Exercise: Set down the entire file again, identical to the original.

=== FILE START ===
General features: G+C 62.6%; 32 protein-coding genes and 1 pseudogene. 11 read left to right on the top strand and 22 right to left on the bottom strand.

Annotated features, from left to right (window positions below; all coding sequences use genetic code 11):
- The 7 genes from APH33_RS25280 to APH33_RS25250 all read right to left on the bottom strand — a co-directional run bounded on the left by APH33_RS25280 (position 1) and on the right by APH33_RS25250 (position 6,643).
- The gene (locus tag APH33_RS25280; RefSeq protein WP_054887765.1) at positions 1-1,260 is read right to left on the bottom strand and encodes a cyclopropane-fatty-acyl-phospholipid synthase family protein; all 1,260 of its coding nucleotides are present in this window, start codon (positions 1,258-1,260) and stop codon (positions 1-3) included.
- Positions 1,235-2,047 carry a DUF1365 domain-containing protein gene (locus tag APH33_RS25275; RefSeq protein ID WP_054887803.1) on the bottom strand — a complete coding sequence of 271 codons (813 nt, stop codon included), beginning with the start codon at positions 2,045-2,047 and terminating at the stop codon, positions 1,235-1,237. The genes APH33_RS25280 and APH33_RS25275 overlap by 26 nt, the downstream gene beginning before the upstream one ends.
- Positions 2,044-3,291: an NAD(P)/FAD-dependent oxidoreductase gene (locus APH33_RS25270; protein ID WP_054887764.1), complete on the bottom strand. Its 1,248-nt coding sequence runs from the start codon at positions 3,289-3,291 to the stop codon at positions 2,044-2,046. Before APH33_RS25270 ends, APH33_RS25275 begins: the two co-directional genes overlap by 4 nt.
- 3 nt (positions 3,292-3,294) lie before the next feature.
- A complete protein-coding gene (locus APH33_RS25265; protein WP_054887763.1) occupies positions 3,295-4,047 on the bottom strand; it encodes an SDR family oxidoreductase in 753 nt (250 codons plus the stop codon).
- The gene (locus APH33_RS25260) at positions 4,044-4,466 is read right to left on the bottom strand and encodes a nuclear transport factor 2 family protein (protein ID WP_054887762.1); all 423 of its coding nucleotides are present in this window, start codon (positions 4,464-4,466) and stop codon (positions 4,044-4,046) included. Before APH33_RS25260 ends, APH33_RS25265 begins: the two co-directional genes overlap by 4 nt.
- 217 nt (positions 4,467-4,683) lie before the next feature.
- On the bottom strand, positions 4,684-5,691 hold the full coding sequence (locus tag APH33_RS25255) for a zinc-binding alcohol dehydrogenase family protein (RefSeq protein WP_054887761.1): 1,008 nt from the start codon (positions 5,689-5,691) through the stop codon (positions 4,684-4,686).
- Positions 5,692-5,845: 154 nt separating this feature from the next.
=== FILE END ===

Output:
General features: G+C 62.6%; 32 protein-coding genes and 1 pseudogene. 11 read left to right on the top strand and 22 right to left on the bottom strand.

Annotated features, from left to right (window positions below; all coding sequences use genetic code 11):
- The 7 genes from APH33_RS25280 to APH33_RS25250 all read right to left on the bottom strand — a co-directional run bounded on the left by APH33_RS25280 (position 1) and on the right by APH33_RS25250 (position 6,643).
- The gene (locus tag APH33_RS25280; RefSeq protein WP_054887765.1) at positions 1-1,260 is read right to left on the bottom strand and encodes a cyclopropane-fatty-acyl-phospholipid synthase family protein; all 1,260 of its coding nucleotides are present in this window, start codon (positions 1,258-1,260) and stop codon (positions 1-3) included.
- Positions 1,235-2,047 carry a DUF1365 domain-containing protein gene (locus tag APH33_RS25275; RefSeq protein ID WP_054887803.1) on the bottom strand — a complete coding sequence of 271 codons (813 nt, stop codon included), beginning with the start codon at positions 2,045-2,047 and terminating at the stop codon, positions 1,235-1,237. The genes APH33_RS25280 and APH33_RS25275 overlap by 26 nt, the downstream gene beginning before the upstream one ends.
- Positions 2,044-3,291: an NAD(P)/FAD-dependent oxidoreductase gene (locus APH33_RS25270; protein ID WP_054887764.1), complete on the bottom strand. Its 1,248-nt coding sequence runs from the start codon at positions 3,289-3,291 to the stop codon at positions 2,044-2,046. Before APH33_RS25270 ends, APH33_RS25275 begins: the two co-directional genes overlap by 4 nt.
- 3 nt (positions 3,292-3,294) lie before the next feature.
- A complete protein-coding gene (locus APH33_RS25265; protein WP_054887763.1) occupies positions 3,295-4,047 on the bottom strand; it encodes an SDR family oxidoreductase in 753 nt (250 codons plus the stop codon).
- The gene (locus APH33_RS25260) at positions 4,044-4,466 is read right to left on the bottom strand and encodes a nuclear transport factor 2 family protein (protein ID WP_054887762.1); all 423 of its coding nucleotides are present in this window, start codon (positions 4,464-4,466) and stop codon (positions 4,044-4,046) included. Before APH33_RS25260 ends, APH33_RS25265 begins: the two co-directional genes overlap by 4 nt.
- 217 nt (positions 4,467-4,683) lie before the next feature.
- On the bottom strand, positions 4,684-5,691 hold the full coding sequence (locus tag APH33_RS25255) for a zinc-binding alcohol dehydrogenase family protein (RefSeq protein WP_054887761.1): 1,008 nt from the start codon (positions 5,689-5,691) through the stop codon (positions 4,684-4,686).
- Positions 5,692-5,845: 154 nt separating this feature from the next.